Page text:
Foraging in Minnesota: Dwarf Raspberries

Every year about this time there is a lull in the foraging season here in Minnesota. The early season has passed and the frenzy over morels, fiddleheads, and ramps is over. The summer mushrooms and berries really haven’t started. However, while raspberries, blackberries, thimbleberries, and other members of the Rubus clan have yet to even finish blooming, their little brother is here to take center stage. 

Strawberries (left) with Dwarf raspberries (right)Rubus pubescens

The Dwarf Raspberry (Rubus pubescens) is a short plant which will never be accused of dominating the plant community anywhere. Like its close relatives, it will form colonies at times, but grows only inches high. 

Its leaflets are arranged mostly in the proverbial “leaves of three”, but resemble raspberries or even wild strawberries more than they do poison ivy. They are fairly symmetrical with prominent veins, punctuated by regular teeth. R. pubescens often occupy the same spaces as strawberries, but their leaves are more reminiscent of raspberry leaves: more pointed, widest in the middle, and often downright rhomboid in my observations (Dwarf raspberries are on the right in this photo, with strawberries at left). 

If you’d like to set out to find Dwarf raspberries, you’re in luck: they’re widespread in Minnesota’s forested areas, and thrive in varied habitats. From full to partial shade, look in the woods and on the edges of forested and brushy areas. I find lots in the aspen/birch woods of North Central Minnesota. 

Harvest Prospects 

Minnesota foraging, wild raspberriesIn case you’re getting your berry pails ready to head out for a hefty harvest, I must warn you that Dwarf raspberries will probably never offer enough to make even one jar of jam. Just like wild strawberries, they are not what I would call “prolific” producers. In fact, it seems that only a small proportion of the individual plants in the woods will even bear fruit. Also in my experience, harvestable berries will only grow as singles or doubles at most. Of course, that is only my own rather anecdotal observation; perhaps they do better in other habitats than my usual haunts.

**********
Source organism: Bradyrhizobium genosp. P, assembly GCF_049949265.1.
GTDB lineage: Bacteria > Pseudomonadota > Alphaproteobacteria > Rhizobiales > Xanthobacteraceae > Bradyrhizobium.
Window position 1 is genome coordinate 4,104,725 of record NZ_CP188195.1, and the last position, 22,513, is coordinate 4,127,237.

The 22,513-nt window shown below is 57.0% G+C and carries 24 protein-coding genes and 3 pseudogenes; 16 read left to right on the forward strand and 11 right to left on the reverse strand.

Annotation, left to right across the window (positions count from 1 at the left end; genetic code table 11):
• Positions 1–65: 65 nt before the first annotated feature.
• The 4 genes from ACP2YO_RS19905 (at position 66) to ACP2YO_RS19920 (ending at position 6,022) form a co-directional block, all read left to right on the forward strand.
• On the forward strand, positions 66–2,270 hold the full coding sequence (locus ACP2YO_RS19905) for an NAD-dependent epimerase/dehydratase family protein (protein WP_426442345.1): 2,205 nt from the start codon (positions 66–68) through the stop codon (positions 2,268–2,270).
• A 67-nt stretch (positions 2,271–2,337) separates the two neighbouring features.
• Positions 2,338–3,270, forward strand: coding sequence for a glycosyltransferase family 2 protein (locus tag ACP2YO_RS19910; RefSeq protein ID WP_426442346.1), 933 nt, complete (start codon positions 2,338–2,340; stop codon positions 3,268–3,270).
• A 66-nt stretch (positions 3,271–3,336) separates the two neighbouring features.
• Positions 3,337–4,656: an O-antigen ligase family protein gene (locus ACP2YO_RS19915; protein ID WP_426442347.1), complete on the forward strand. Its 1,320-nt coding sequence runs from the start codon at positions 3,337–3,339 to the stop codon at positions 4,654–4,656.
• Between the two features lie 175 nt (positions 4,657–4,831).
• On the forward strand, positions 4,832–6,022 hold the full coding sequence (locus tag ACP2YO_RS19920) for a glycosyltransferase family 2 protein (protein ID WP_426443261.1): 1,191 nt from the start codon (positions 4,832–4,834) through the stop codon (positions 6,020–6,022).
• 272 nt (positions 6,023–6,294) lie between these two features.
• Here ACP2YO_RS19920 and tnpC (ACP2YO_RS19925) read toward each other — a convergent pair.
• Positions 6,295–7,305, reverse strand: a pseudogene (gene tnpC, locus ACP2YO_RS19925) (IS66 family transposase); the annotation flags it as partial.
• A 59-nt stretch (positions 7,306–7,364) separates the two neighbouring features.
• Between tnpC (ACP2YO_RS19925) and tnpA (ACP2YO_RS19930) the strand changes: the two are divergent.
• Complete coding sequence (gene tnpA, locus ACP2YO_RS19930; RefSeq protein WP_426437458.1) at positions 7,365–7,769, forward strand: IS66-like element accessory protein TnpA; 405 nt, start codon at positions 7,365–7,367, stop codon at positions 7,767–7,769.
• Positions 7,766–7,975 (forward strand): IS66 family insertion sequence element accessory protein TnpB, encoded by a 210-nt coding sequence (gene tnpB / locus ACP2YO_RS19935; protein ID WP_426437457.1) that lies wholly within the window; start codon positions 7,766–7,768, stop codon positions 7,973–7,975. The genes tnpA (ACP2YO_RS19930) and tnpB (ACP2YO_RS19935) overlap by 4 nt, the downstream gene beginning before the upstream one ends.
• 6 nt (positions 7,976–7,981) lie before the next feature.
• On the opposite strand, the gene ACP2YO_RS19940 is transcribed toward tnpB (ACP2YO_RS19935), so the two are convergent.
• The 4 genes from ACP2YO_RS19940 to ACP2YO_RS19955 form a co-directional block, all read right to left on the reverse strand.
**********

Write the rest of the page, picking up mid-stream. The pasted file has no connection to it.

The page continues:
I usually spot a couple ripe berries in early summer as I cruise the woods on other errands, and will always stop and grab a berry if there is a ripe one available. At home, they could offer a bit of raspberry-like tang to a mixed berry jam. I have on occasion found enough to garnish a bowl of granola, but that’s about it. They’re probably best thought of as an occasional snack while in the woods. 

 

If you’re interested in learning about more foraged foods, please visit my What to Forage page.

 


2 thoughts on “Foraging in Minnesota: Dwarf Raspberries”

  1. Good job Roy. We got raspberries in our back 40 but I don’t think they’re of the dwarf variety. We do have some black raspberries, which are not blackberries, too. We also got us some mulberries which kinda look like mulberries but are less tart. You keep on keeping us informed of your doings – I eagerly await the day you do a post on bowfishing.

    1. Looking forward to the upcoming black raspberry season myself, Chum. Some people call them “black caps,” but I think of them as black raspberries. You got bowfishing connections, I’d love to do a post and/or video log on it!

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